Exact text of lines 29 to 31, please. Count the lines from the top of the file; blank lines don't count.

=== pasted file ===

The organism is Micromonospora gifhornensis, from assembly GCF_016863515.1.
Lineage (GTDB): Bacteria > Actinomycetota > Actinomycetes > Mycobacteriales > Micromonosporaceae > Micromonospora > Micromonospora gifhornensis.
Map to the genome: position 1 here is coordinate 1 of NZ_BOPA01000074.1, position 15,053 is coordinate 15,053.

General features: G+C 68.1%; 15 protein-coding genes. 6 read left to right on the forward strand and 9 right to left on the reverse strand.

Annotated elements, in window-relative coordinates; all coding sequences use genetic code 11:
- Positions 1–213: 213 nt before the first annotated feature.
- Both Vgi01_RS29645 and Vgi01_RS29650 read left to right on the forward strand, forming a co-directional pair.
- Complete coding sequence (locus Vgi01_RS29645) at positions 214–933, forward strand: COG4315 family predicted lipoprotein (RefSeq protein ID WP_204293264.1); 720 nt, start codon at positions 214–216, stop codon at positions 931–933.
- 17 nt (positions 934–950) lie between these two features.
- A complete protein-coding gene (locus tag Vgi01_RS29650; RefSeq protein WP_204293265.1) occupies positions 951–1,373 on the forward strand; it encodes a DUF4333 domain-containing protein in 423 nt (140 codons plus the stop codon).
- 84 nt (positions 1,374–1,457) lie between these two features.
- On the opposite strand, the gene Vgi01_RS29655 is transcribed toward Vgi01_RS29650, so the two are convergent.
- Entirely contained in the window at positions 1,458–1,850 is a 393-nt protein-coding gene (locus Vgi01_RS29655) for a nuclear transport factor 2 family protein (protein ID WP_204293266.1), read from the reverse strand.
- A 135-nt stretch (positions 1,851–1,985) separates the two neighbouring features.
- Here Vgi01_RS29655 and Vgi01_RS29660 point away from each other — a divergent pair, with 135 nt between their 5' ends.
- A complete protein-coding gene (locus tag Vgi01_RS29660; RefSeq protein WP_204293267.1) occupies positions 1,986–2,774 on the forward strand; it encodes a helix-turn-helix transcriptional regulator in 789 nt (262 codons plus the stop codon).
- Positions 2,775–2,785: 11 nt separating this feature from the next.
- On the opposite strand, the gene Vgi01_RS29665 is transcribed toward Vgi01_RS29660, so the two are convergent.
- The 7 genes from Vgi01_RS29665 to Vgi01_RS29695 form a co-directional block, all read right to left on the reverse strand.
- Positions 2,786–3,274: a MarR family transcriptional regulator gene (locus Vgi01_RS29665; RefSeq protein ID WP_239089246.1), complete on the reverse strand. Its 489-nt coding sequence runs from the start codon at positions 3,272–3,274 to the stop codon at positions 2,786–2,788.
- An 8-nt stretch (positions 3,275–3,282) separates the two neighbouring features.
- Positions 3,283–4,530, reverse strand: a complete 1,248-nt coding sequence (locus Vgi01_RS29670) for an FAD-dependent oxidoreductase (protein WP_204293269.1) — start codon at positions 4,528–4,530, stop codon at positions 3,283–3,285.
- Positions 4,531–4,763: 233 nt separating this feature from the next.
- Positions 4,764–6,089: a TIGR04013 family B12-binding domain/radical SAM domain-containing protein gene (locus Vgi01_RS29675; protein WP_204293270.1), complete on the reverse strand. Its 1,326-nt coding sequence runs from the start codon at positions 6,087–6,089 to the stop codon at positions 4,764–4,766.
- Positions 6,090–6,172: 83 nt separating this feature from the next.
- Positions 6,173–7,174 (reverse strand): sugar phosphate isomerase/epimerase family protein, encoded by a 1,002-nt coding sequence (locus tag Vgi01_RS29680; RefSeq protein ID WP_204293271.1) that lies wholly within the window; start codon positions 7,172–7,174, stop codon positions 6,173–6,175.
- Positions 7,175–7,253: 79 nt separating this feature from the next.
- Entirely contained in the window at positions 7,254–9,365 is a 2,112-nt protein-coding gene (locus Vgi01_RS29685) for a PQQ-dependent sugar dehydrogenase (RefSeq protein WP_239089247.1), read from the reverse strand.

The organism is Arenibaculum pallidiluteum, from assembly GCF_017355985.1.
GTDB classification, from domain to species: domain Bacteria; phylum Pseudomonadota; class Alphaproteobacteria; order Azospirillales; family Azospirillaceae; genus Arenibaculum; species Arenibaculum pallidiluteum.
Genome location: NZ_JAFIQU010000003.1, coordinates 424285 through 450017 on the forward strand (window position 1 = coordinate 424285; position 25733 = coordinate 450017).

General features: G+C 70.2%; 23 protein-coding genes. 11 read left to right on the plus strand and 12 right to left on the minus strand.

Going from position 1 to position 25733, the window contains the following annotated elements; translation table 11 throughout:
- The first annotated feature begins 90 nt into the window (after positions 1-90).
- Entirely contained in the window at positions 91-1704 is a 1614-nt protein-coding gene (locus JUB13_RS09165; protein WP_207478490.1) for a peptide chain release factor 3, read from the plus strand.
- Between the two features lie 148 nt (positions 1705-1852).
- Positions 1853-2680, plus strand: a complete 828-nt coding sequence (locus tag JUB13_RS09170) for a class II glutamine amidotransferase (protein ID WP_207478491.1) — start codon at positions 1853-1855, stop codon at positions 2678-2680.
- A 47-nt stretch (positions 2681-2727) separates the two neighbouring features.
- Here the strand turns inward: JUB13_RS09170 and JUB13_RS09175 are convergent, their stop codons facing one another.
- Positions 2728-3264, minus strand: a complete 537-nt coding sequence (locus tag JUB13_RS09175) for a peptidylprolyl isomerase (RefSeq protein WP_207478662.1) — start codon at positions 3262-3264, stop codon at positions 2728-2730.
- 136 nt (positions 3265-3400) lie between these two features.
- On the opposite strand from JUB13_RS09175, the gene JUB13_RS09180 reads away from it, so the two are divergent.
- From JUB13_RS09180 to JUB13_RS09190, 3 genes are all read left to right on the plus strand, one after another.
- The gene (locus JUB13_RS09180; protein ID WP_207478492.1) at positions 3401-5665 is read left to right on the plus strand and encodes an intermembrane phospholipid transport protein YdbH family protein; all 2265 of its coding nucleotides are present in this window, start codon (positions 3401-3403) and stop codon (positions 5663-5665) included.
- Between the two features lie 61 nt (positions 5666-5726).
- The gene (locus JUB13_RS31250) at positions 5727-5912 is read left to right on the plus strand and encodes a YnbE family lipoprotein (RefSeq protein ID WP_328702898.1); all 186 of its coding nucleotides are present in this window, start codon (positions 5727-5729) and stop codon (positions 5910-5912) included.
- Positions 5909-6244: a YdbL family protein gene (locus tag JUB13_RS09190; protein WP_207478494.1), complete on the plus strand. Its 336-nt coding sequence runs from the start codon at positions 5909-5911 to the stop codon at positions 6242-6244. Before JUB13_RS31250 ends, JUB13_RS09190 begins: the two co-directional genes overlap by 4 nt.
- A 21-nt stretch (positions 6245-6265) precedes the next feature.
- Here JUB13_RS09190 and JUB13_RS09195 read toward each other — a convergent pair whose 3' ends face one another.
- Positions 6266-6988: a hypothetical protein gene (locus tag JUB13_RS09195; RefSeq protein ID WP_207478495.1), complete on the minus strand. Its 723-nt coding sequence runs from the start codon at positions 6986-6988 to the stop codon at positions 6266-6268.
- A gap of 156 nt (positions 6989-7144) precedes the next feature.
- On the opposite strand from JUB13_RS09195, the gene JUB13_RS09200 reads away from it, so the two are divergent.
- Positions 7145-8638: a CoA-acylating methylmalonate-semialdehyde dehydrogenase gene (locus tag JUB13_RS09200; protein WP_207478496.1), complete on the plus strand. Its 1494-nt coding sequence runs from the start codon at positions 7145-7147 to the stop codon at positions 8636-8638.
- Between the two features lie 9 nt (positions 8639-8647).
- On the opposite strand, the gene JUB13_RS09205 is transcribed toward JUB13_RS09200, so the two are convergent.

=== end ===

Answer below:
The organism is Arenibaculum pallidiluteum, from assembly GCF_017355985.1.
GTDB classification, from domain to species: domain Bacteria; phylum Pseudomonadota; class Alphaproteobacteria; order Azospirillales; family Azospirillaceae; genus Arenibaculum; species Arenibaculum pallidiluteum.
Genome location: NZ_JAFIQU010000003.1, coordinates 424285 through 450017 on the forward strand (window position 1 = coordinate 424285; position 25733 = coordinate 450017).